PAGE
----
As I write this , I cannot help but think back to a classic movie I saw while growing up and recall the phrase “ LET THEM PLAY, LET THEM PLAY “ . Thus the theme of this note.

I cannot stress how important the LOVE of the game is to children both young and old. I have noticed throughout the years that the players who are able to develop and grow are the ones who have a passion for the game of basketball. It is not always the ones who play on a winning team or are the best shooters but the ones who just love to play the game. If they feel the passion for the game then they will dictate how much they want to play or practice. I have said in the past that one of the jobs of parents is to provide kids with the opportunity to enjoy the game. They will all not enjoy watching the game being played by others, or going to camps, or playing on an extra team but offer them the chance.

Let’s remember the game is for them and not us. If they are not a star now, that is okay their love will carry them through these times. As a parent we must make sure they are having fun, as not every coach will have this as their focus and it is sometimes up to the parents to remind children of their reason for playing. It is also important to keep things in perspective as the years go on and remember that they are still young. It is funny how quickly some kids forget a loss while we parents never seem to forget them. Also do not underestimate how much our children listen to us and feed off of our actions and words.

Bottom line, basketball is a great game which can provide children with not only great experiences but also instill teamwork, commitment, and confidence in our children. Let’s allow them to play the game for as long they can.

This note applies to all youth of the young age 5 or 6 but I strongly believe that this message applies to all young people ages 4 – 18 yrs old.

Saturday, April 10, 2010

Basketball Tips

Basketball Tips - Tryouts, how to make the team...
From the Coach’s Clipboard Basketball Playbook, @ http://www.coachesclipboard.net
I'm the coach and you are a player trying to make my team. So how do you impress me with your skills, and what is it that I am looking for in try-outs?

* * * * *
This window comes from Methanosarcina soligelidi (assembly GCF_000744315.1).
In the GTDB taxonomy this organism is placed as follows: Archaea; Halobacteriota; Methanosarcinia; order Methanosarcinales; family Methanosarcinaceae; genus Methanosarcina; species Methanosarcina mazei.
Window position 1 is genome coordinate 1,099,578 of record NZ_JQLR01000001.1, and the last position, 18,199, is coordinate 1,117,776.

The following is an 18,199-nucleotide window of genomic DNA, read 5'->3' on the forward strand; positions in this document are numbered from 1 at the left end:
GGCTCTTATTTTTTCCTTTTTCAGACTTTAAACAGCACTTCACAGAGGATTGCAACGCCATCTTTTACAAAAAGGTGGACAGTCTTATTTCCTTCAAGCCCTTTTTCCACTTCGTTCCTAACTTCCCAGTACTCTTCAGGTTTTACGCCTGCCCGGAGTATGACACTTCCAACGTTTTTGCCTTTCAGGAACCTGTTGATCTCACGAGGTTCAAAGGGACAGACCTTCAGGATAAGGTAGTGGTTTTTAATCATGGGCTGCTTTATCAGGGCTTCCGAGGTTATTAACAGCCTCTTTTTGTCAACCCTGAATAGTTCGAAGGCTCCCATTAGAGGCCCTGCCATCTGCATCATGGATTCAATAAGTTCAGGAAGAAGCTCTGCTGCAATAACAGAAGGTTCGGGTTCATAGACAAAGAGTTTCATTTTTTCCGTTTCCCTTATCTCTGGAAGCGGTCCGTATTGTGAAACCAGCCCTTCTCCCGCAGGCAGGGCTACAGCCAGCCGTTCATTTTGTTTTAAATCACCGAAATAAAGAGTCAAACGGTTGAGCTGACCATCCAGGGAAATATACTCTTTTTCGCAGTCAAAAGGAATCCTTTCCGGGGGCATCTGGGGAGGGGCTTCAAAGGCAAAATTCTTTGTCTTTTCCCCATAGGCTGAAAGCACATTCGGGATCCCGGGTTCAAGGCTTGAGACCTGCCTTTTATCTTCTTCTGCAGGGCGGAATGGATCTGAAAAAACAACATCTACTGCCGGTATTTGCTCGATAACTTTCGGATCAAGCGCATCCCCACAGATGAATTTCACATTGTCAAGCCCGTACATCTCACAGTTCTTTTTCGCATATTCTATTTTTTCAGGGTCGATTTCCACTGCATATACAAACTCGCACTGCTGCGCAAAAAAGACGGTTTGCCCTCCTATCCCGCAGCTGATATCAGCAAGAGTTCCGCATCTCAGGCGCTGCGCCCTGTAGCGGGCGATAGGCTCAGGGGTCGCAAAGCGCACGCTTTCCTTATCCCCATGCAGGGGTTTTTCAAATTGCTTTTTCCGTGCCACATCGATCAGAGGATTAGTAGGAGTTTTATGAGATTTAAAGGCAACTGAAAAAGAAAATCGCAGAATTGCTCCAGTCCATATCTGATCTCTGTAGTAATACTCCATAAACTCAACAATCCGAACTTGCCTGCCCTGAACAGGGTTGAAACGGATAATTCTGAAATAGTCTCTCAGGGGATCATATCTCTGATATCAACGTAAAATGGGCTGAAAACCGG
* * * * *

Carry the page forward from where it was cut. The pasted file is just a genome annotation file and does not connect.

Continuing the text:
The things I look for are solid fundamentals... don't be flashy. I like kids who play tough defense, hustle after loose balls, play aggressively (but not dirty). I love kids who box out and rebound. I like kids who are good passers, and avoid turnovers. I like team players. Don't try to impress me by dribbling between your legs.
Be the first one arriving for practice and the last one to leave. Show me work ethic. Hustle hard during drills. Show respect for the coaches and the other players. Ask the coaches to help you with your weaknesses. We all like to practice the things we are already good at. You get better by working on your weaknesses.
Are you a tall inside player? If so, impress me with your rebounding, defense, and some post up moves. Example: a drop-step baseline move (see Inside Post Moves)
If you are a guard, show me you can handle the ball and keep under control. If you can shoot the "3", fire some up during shoot-arounds. I like a perimeter player who can shoot the outside shot, but can also drive to the hoop, can see the whole floor and pass, and can handle the ball well. Show me your outside moves (see Outside Moves).
Work on your skills at home, or at the nearby playground in the summer (off-season). Work on the correct things, not just the things you are already good at (see Practicing in the Off-Season).
Be physically "in-shape" (conditioning) when you arrive at try-outs.
During tryouts, don't be intimidated by better players, or players who made the team last year. There will always be a few players at try-outs who are better players and who you know will make the team. But you too can be an important part of the team to as a "role player" .
Remember that hard work, hustle and a good attitude will impress the coach, even if your shooting is off that week.

Copyright © 2002-2006, James A. Gels, all rights reserved.

Want to be a Basketball Player

So you want to be a Basketball Player

Throughout my travels to various basketball gyms during the past ten years I have heard many coaches speak and watched many practices and games. During this time some phrases seem to be always repeated whether it is 8 year girls or 18 year boys.
They are:
- Box out
- Cut to the ball
- Follow through on your shot
- Dribble with your head up
- Screen to help your ball handler
- Stay low on defense

I am sure you can think of many more common phrases but many of the ones I have mentioned all seem to have one thing in common, they represent the mental aspect of the game more than the physical. I believe if you can make these part of your basketball habits then you can start to call yourself a player.

“Watch your thoughts, for they become words. Choose your words, for they become actions. Understand your actions, for they become habits. Study your habits, for they will become your character. Develop your character, for it becomes your destiny.”